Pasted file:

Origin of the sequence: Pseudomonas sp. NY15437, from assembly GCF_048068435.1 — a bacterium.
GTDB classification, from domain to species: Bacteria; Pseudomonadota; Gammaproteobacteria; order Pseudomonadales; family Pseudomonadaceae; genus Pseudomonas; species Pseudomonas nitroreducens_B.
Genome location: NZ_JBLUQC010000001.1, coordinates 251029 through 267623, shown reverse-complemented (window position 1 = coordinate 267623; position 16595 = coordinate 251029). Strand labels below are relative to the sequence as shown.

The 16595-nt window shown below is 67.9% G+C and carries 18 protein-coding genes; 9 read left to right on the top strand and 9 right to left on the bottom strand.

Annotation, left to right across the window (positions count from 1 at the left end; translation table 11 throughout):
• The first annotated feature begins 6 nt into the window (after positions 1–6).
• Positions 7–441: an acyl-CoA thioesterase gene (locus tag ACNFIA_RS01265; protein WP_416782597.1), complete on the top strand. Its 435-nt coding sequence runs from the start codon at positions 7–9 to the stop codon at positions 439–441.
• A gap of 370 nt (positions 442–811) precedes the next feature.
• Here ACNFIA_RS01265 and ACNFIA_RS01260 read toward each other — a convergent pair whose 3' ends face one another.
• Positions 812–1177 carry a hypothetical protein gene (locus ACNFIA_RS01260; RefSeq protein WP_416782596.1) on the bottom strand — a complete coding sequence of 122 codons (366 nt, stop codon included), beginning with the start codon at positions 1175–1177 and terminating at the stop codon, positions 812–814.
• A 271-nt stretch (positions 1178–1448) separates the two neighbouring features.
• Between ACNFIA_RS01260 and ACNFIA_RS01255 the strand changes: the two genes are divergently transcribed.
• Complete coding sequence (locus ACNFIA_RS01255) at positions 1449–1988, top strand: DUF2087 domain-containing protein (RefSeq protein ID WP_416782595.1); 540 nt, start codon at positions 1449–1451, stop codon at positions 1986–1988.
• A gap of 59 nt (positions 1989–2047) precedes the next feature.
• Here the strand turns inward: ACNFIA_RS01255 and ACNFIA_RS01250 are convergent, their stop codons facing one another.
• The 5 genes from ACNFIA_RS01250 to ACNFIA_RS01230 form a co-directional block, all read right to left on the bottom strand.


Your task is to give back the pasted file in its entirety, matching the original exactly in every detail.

Origin of the sequence: Pseudomonas sp. NY15437, from assembly GCF_048068435.1 — a bacterium.
GTDB classification, from domain to species: Bacteria; Pseudomonadota; Gammaproteobacteria; order Pseudomonadales; family Pseudomonadaceae; genus Pseudomonas; species Pseudomonas nitroreducens_B.
Genome location: NZ_JBLUQC010000001.1, coordinates 251029 through 267623, shown reverse-complemented (window position 1 = coordinate 267623; position 16595 = coordinate 251029). Strand labels below are relative to the sequence as shown.

The 16595-nt window shown below is 67.9% G+C and carries 18 protein-coding genes; 9 read left to right on the top strand and 9 right to left on the bottom strand.

Annotation, left to right across the window (positions count from 1 at the left end; translation table 11 throughout):
• The first annotated feature begins 6 nt into the window (after positions 1–6).
• Positions 7–441: an acyl-CoA thioesterase gene (locus tag ACNFIA_RS01265; protein WP_416782597.1), complete on the top strand. Its 435-nt coding sequence runs from the start codon at positions 7–9 to the stop codon at positions 439–441.
• A gap of 370 nt (positions 442–811) precedes the next feature.
• Here ACNFIA_RS01265 and ACNFIA_RS01260 read toward each other — a convergent pair whose 3' ends face one another.
• Positions 812–1177 carry a hypothetical protein gene (locus ACNFIA_RS01260; RefSeq protein WP_416782596.1) on the bottom strand — a complete coding sequence of 122 codons (366 nt, stop codon included), beginning with the start codon at positions 1175–1177 and terminating at the stop codon, positions 812–814.
• A 271-nt stretch (positions 1178–1448) separates the two neighbouring features.
• Between ACNFIA_RS01260 and ACNFIA_RS01255 the strand changes: the two genes are divergently transcribed.
• Complete coding sequence (locus ACNFIA_RS01255) at positions 1449–1988, top strand: DUF2087 domain-containing protein (RefSeq protein ID WP_416782595.1); 540 nt, start codon at positions 1449–1451, stop codon at positions 1986–1988.
• A gap of 59 nt (positions 1989–2047) precedes the next feature.
• Here the strand turns inward: ACNFIA_RS01255 and ACNFIA_RS01250 are convergent, their stop codons facing one another.
• The 5 genes from ACNFIA_RS01250 to ACNFIA_RS01230 form a co-directional block, all read right to left on the bottom strand.